It is difficult to predict the liquidity of an exchange traded fund
- Natural gas industry surprised it could be so much cleaner
- Ambuja Cements Q4 profit jumps to Rs338 crore as sales volume rises
- Govt to bring in bill to check unregulated deposit schemes on the anvil
- Bitcoin rises as South Korea talks ‘active’ support for trading
- Sony to form alliance to build taxi-hailing system
To avoid fund manager risk, or the risk of stock-picking calls going wrong by the fund manager, passive funds are a good option to get an equity exposure. There are 54 exchange-traded funds (ETFs) and 22 index funds on offer, which track various stock market indices, according to Value Research. Usually, Mint Money has told you to consider ETFs on account of their superior structure and costs, but liquidity could be a practical problem when you go to buy or sell. What is liquidity and why is it important? The basics first.
What is an ETF?
An index fund invests in all the stocks—and in the same proportion—as those in the scheme’s benchmark index. A small percentage of its corpus, up to about 5%, may be held in cash to take care of inflows and outflows. An ETF does the same, but its mechanism is different. An ETF creates units, which are then available on the stock market for sale where investors like you can buy them. Every ETF appoints market makers who are generally stock brokers with the main task of creating enough liquidity in the market by standing as counter-party for whosoever wants to buy or sell ETFs, in case enough buyers and sellers are not available.
An ETF unit is equivalent to a basket of shares in exactly the same proportion that they lie in the scheme’s benchmark index. A market maker either gives this stock basket or cash equivalent to acquire the index stock basket to the fund house in exchange of ETF units and then makes them available on the stock exchange. Unlike an index fund unit that can be bought or sold by investors of fund houses for exchange of money in any amount (also providing for fractional units), an ETF unit must be exchanged only with this basket of stocks in exactly the same proportion as they lie in the benchmark index, thereby creating fixed number of units. That is why, typically, if you want to buy or sell an ETF unit, you don’t go to the fund house. You need the stock market. Large investors, however, can go to the fund house and exchange ETF units against the basket of shares.
Measuring the impact cost
On paper, an ETF is more efficient than an index fund. General measures for liquidity, like trading volume and spread, can sometimes be deceptive. An index fund manager has to manually buy and sell shares to realign the portfolio with the benchmark index at the end of market hours every day. Although index funds are supposed to be strictly managed passively, there have been instances in the past where—on some occasions—some index funds have held more than mandated cash.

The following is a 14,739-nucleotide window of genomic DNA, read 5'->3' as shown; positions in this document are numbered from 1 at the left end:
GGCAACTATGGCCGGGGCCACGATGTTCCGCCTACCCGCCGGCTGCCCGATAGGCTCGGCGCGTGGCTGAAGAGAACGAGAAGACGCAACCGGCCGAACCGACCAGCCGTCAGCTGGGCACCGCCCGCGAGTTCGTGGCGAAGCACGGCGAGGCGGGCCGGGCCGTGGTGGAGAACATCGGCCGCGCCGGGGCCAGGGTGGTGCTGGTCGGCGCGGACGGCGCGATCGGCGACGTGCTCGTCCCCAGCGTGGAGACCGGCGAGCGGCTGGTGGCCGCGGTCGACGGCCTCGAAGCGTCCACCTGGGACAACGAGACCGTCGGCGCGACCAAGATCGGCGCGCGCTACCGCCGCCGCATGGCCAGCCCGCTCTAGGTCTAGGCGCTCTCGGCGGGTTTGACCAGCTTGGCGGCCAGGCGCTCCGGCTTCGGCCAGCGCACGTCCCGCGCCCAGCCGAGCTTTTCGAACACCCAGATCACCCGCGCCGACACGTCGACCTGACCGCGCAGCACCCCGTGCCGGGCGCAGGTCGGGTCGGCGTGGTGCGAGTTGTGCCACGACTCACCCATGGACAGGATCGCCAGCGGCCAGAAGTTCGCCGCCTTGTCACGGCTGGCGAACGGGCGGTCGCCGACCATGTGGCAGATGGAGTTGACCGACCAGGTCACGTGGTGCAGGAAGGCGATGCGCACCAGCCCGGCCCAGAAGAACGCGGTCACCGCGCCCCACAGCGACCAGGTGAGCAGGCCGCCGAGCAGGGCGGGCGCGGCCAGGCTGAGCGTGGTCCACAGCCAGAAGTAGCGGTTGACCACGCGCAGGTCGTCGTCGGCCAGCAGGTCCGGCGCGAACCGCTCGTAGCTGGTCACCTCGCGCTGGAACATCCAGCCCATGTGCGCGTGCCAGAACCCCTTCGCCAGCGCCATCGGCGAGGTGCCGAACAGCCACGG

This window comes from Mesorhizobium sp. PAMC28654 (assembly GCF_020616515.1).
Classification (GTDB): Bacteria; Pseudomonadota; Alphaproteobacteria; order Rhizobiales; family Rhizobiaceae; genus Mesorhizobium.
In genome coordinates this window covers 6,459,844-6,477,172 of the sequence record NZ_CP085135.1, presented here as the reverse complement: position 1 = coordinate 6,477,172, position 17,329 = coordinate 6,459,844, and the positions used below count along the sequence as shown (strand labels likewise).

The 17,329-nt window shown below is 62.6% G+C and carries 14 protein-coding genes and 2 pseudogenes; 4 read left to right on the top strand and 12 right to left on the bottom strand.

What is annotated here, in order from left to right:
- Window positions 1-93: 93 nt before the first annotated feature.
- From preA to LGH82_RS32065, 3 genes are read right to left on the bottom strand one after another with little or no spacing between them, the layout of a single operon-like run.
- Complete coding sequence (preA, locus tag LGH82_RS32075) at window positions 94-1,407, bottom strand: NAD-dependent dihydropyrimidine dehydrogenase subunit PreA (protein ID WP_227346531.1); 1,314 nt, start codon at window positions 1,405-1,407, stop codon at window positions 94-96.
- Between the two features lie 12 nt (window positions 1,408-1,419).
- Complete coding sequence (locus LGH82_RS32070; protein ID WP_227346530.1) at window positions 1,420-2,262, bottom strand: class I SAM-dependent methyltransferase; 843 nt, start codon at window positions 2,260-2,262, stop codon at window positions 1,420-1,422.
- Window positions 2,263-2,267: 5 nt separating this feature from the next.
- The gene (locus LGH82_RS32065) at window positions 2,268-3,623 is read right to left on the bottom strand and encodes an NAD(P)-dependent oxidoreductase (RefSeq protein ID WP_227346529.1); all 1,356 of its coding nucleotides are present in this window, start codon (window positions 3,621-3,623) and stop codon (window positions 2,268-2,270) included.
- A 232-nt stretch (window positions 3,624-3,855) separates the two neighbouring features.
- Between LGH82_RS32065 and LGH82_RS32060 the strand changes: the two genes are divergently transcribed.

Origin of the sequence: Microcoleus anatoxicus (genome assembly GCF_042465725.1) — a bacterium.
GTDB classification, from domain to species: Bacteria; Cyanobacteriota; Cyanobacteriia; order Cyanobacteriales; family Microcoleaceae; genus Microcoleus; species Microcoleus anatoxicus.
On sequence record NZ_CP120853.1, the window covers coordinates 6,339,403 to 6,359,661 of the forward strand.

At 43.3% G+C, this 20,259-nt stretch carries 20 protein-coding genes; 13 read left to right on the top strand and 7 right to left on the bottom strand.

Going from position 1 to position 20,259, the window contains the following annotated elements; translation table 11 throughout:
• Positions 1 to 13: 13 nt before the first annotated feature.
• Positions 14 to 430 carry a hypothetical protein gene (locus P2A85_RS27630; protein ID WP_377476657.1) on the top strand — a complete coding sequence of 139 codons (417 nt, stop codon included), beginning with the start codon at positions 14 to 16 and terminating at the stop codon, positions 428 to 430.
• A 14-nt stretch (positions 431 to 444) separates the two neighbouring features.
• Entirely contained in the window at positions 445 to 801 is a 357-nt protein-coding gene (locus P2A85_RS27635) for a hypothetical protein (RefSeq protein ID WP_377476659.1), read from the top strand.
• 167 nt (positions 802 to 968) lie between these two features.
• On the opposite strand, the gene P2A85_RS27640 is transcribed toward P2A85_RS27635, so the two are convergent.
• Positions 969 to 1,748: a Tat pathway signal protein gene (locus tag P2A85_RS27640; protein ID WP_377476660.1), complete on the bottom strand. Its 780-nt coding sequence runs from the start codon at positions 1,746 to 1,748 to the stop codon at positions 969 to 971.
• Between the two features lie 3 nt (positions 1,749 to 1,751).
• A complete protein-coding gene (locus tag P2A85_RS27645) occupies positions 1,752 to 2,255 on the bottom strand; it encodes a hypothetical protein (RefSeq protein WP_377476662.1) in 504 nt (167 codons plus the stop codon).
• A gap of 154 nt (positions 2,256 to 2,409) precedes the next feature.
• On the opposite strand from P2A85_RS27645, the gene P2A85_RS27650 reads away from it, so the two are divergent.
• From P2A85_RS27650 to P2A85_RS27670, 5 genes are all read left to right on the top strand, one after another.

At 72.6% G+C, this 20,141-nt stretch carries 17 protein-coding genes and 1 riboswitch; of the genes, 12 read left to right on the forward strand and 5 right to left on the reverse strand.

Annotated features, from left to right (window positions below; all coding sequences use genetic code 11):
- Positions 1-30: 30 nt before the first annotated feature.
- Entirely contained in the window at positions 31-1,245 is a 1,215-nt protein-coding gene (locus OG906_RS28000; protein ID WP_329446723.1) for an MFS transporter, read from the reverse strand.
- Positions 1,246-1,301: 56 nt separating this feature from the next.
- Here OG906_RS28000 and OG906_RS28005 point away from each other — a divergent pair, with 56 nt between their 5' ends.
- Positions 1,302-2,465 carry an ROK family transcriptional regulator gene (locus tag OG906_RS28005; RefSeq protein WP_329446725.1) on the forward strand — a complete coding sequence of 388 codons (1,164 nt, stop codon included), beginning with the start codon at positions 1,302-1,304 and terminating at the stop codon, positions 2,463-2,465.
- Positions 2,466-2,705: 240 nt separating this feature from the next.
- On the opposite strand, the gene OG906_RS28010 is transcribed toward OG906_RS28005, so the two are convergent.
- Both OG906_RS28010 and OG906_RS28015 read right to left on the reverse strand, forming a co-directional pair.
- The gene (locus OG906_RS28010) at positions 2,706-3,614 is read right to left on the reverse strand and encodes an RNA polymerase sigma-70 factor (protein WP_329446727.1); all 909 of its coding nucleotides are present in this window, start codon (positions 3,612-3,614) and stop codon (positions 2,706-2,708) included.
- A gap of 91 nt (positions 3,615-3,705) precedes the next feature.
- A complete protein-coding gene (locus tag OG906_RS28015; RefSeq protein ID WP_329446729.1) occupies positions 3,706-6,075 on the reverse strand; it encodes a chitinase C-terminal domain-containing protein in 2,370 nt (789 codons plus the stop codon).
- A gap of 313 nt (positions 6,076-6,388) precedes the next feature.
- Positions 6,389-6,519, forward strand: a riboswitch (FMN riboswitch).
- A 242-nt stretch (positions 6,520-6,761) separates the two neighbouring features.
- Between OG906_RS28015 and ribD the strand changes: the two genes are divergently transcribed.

An ETF is superior as units are created only if the creation unit is of the specified size (basket of shares and a little bit of cash; all specified in the scheme’s offer document).
In reality, you could end up limiting your gains in an ETF if your ETF is not liquid enough. For instance, on 13 September, for SBI - ETF Nifty 50, the first eight (8) units were available for sale at a price of Rs102.42 each. But if you wanted to buy more, the next lot (7,483 units available at the time) were available for Rs102.59 each. Next 1,000 units were available for Rs102.64 each. Notice here how the price slowly moves up as you try to buy more units.
Take Kotak Nifty ETF’s (KNE) example. On the same day, you could sell your KNE units for Rs101.85. But you could only sell one (1) unit at this price (the highest price offer at that moment). Next 7,268 units would fetch you Rs101.83 per unit. Next one unit could fetch you Rs101.82. Next 204 units could fetch you Rs101.80 each.
Notice how the price drops as you try to liquidate more and more of your units. This is called impact cost.
Hence, in such cases, if you have to trade a decent quantity, you won’t be able to buy or sell at the best available price. The additional cost you have to incur to trade your quantity over the best available quote is termed as impact cost. Lower the impact cost, better is the liquidity of an ETF.
What to do?
What happens if you have been patiently investing in ETFs all your life and then, upon retirement, want to sell them and enjoy the money? It’s possible that if your ETF is illiquid, you might not be able to sell your units on a given day and you could get stuck. Some fund houses do help you liquidate your units if you can’t find enough sellers. For this you need to approach the fund house. The ETF segment is a growing one in India and over time its liquidity will improve as demand for such ETFs goes up. Till then, stick to index funds if you wish to avoid fund manager’s risk.